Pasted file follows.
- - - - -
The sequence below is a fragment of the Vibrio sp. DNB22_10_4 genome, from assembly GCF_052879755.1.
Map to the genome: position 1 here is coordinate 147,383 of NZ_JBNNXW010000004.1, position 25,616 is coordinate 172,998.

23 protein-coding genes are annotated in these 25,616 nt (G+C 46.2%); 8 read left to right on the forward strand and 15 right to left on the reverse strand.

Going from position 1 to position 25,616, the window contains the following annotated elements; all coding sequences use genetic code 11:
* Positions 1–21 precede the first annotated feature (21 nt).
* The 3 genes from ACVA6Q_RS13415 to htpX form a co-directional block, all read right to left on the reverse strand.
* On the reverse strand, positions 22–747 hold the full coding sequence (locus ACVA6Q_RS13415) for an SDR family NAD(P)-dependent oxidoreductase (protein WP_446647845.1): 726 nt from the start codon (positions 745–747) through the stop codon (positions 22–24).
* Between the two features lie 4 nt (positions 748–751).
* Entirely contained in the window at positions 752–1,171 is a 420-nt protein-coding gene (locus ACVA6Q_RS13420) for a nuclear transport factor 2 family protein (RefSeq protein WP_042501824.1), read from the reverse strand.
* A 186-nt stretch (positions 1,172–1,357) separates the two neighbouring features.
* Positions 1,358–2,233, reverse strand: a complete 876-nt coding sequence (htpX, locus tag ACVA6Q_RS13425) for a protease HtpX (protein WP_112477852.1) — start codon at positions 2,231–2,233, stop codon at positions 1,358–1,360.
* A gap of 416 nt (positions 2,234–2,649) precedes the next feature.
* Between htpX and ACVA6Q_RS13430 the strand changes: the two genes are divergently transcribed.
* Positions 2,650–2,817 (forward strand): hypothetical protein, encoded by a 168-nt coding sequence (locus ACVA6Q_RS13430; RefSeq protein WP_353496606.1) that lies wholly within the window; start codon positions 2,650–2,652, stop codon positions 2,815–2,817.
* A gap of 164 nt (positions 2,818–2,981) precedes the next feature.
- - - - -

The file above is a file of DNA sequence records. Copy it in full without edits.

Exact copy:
The sequence below is a fragment of the Vibrio sp. DNB22_10_4 genome, from assembly GCF_052879755.1.
Map to the genome: position 1 here is coordinate 147,383 of NZ_JBNNXW010000004.1, position 25,616 is coordinate 172,998.

23 protein-coding genes are annotated in these 25,616 nt (G+C 46.2%); 8 read left to right on the forward strand and 15 right to left on the reverse strand.

Going from position 1 to position 25,616, the window contains the following annotated elements; all coding sequences use genetic code 11:
* Positions 1–21 precede the first annotated feature (21 nt).
* The 3 genes from ACVA6Q_RS13415 to htpX form a co-directional block, all read right to left on the reverse strand.
* On the reverse strand, positions 22–747 hold the full coding sequence (locus ACVA6Q_RS13415) for an SDR family NAD(P)-dependent oxidoreductase (protein WP_446647845.1): 726 nt from the start codon (positions 745–747) through the stop codon (positions 22–24).
* Between the two features lie 4 nt (positions 748–751).
* Entirely contained in the window at positions 752–1,171 is a 420-nt protein-coding gene (locus ACVA6Q_RS13420) for a nuclear transport factor 2 family protein (RefSeq protein WP_042501824.1), read from the reverse strand.
* A 186-nt stretch (positions 1,172–1,357) separates the two neighbouring features.
* Positions 1,358–2,233, reverse strand: a complete 876-nt coding sequence (htpX, locus tag ACVA6Q_RS13425) for a protease HtpX (protein WP_112477852.1) — start codon at positions 2,231–2,233, stop codon at positions 1,358–1,360.
* A gap of 416 nt (positions 2,234–2,649) precedes the next feature.
* Between htpX and ACVA6Q_RS13430 the strand changes: the two genes are divergently transcribed.
* Positions 2,650–2,817 (forward strand): hypothetical protein, encoded by a 168-nt coding sequence (locus ACVA6Q_RS13430; RefSeq protein WP_353496606.1) that lies wholly within the window; start codon positions 2,650–2,652, stop codon positions 2,815–2,817.
* A gap of 164 nt (positions 2,818–2,981) precedes the next feature.